“I knew nursing was always going to come back around, and eventually I took the opportunity to complete the fast track nursing program at Holy Family,” she said.
After years away from the classroom, Santos quickly got back into an educational state of mind and will officially graduate as one of the first Second Baccalaureate Degree Pre-Licensure BSN Program cohorts in May.
In its first full term, the fast-track nursing program is designed to provide an intensive nursing course load, paired with real-world clinical experience. The program was conceived out of a request for individuals that did not want to take the traditional route to becoming a Registered Nurse (RN) after already having completed a degree in another field.
"The explosion of professional opportunities in the field of nursing over the last decade has caused many to consider a career in this fast-growing industry,” said Michael Markowitz, Vice President for Academic Affairs. “For an individual with a college degree in another academic discipline, the transition to becoming a nurse seems impossible, as ‘starting over’ is often not an option. Holy Family University’s Second Degree program creates a pathway for the motivated learner who wants to build on his or her degree by earning a BSN and becoming an RN. Rigorous and academically demanding, the program requires a significant commitment from a dedicated adult student but pays tremendous dividends in providing an open door to a rewarding and lucrative career transition."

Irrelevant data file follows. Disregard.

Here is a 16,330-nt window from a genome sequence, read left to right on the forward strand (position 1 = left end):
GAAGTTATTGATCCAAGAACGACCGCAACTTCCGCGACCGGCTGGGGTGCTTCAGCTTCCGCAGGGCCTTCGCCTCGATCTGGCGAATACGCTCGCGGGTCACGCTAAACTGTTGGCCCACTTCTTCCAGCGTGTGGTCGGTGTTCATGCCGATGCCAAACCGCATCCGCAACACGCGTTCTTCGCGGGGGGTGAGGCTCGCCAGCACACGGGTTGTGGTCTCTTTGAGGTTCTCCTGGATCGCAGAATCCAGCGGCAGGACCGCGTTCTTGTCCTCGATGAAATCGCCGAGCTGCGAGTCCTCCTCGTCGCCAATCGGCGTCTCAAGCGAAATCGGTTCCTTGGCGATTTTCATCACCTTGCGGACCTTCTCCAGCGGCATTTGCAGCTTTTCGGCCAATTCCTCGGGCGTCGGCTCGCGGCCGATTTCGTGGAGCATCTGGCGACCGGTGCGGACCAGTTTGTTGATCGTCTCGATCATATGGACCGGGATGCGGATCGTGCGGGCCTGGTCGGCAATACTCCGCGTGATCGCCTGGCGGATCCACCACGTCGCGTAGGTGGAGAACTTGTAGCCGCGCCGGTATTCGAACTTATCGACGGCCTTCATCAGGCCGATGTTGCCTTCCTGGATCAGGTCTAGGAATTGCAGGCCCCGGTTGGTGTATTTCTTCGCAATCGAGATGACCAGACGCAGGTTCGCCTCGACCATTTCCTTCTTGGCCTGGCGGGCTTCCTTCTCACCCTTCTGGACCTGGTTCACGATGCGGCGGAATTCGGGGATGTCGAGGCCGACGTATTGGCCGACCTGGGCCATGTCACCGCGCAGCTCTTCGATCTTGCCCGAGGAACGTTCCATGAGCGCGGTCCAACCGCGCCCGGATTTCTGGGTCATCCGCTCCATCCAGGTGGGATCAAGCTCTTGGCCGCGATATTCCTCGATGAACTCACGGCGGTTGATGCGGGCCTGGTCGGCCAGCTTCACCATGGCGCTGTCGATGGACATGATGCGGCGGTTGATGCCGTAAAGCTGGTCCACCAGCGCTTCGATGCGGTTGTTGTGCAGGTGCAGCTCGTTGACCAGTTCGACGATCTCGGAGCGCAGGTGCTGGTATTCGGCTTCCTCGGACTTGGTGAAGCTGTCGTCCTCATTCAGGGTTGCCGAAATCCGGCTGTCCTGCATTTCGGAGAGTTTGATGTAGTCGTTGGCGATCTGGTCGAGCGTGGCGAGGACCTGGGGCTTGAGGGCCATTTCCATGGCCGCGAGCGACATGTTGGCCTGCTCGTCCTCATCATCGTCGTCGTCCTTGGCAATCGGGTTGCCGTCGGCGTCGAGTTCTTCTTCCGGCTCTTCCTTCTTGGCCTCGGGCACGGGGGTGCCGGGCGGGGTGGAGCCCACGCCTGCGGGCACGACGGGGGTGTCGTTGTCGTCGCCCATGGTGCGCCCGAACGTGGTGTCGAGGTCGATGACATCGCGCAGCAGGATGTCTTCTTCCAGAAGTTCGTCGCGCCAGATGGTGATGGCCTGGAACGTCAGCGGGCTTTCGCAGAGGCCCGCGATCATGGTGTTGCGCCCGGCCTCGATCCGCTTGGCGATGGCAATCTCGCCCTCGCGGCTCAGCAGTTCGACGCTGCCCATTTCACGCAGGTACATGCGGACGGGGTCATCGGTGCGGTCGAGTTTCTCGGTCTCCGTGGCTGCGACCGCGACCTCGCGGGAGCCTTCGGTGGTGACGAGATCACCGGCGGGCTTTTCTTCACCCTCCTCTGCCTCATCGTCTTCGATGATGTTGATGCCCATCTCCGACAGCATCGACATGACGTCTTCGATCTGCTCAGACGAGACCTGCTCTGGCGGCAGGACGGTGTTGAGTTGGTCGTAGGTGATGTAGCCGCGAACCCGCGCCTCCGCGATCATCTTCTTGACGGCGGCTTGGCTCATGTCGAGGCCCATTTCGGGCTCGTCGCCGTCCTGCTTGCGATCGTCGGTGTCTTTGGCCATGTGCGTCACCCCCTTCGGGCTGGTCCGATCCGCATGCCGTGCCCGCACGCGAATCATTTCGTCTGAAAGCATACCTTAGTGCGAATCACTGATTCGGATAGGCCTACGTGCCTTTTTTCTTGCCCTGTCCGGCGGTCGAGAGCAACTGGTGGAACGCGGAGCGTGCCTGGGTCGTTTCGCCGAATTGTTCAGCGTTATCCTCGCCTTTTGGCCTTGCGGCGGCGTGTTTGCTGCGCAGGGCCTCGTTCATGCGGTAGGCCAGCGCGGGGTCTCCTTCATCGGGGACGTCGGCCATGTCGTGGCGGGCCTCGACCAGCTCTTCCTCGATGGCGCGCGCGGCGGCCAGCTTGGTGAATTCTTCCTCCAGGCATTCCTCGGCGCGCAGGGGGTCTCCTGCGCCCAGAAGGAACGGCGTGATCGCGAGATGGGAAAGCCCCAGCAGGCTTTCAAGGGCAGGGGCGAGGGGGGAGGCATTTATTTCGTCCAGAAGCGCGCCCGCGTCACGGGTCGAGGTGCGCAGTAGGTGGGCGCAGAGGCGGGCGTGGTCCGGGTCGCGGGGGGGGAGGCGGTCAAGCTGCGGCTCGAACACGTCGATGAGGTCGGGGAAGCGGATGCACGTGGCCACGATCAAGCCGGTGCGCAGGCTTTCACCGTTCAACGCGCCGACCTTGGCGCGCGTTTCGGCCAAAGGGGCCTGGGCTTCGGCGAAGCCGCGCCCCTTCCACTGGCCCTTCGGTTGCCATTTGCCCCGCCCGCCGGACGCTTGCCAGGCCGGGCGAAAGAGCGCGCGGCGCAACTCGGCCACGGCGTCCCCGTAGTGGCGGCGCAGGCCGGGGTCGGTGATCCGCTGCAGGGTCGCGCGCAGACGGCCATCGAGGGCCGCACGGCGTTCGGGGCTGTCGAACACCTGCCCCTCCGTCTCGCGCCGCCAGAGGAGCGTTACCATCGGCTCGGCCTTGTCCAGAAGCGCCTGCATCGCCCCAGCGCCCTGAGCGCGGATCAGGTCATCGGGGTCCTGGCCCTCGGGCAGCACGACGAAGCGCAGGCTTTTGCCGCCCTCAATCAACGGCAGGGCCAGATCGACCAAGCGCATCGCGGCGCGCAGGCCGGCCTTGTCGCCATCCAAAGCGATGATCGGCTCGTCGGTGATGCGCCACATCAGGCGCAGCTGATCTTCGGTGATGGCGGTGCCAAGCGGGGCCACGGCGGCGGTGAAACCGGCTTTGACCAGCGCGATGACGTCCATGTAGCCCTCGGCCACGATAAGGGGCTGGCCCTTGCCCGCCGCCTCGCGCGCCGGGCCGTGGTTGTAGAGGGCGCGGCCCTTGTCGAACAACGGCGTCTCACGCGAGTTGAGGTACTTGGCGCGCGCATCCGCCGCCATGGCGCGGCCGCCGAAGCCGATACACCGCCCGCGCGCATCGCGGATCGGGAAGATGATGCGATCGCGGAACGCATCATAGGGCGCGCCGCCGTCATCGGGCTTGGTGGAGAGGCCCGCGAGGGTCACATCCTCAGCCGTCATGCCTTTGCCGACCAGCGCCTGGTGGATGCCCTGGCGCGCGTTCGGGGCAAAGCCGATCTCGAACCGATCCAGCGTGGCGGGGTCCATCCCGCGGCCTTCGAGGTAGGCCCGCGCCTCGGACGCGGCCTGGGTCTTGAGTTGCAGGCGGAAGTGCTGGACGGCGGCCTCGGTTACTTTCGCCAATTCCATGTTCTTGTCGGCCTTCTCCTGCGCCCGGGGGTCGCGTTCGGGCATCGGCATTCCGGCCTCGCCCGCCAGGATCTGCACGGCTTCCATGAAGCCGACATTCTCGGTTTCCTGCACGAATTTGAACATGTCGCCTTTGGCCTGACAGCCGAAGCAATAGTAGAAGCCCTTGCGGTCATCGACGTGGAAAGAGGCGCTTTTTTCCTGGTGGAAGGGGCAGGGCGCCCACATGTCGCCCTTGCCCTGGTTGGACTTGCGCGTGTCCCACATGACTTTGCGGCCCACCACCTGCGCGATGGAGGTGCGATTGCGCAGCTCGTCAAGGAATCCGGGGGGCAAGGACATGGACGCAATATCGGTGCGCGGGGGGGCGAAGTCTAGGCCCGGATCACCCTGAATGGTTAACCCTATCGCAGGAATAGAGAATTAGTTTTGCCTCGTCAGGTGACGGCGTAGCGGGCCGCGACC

With the rigorous course load, the program is demanding of every individual that is accepted. Due to a limited number of spaces each semester, admission to the program is highly competitive.
“I honestly did not think I was going to apply to a fast-track program, but my aunt called me and said the program was just starting,” Santos said. “The following day I was on the phone for an interview. After I was accepted, I was determined to complete it. I began taking my prerequisites for the nursing program while working as a substitute teacher. The program was very intense, and the teachers had high expectations for the nursing students. The professors were top notch and very professional—they wanted to see us succeed. I believe they have prepared me by challenging my critical thinking skills and always emphasizing quality patient care.”
Now that the nursing program has ended, Santos has started working at a Progressive Care Unit at St. Mary’s Hospital in Langhorne as an aid. She is studying for her nursing boards and spending more time with her family.
“I have the patience and love to care for people who are not well. I am a very compassionate person and always want to put a smile on people’s faces if they have a heavy cross to carry,” Santos said. “It brings my life meaning to make people happy and I believe it is because my sister taught me how to see the world through her eyes. I always say ‘treat others the way you want to be treated’ and I believe that holds true for nursing. When a patient is ill they need compassion, kindness, and quality care. Nurses should treat the patient as a person and care for them as they would a loved one. I am beyond thrilled with my decision to become a nurse and make a difference in my community.”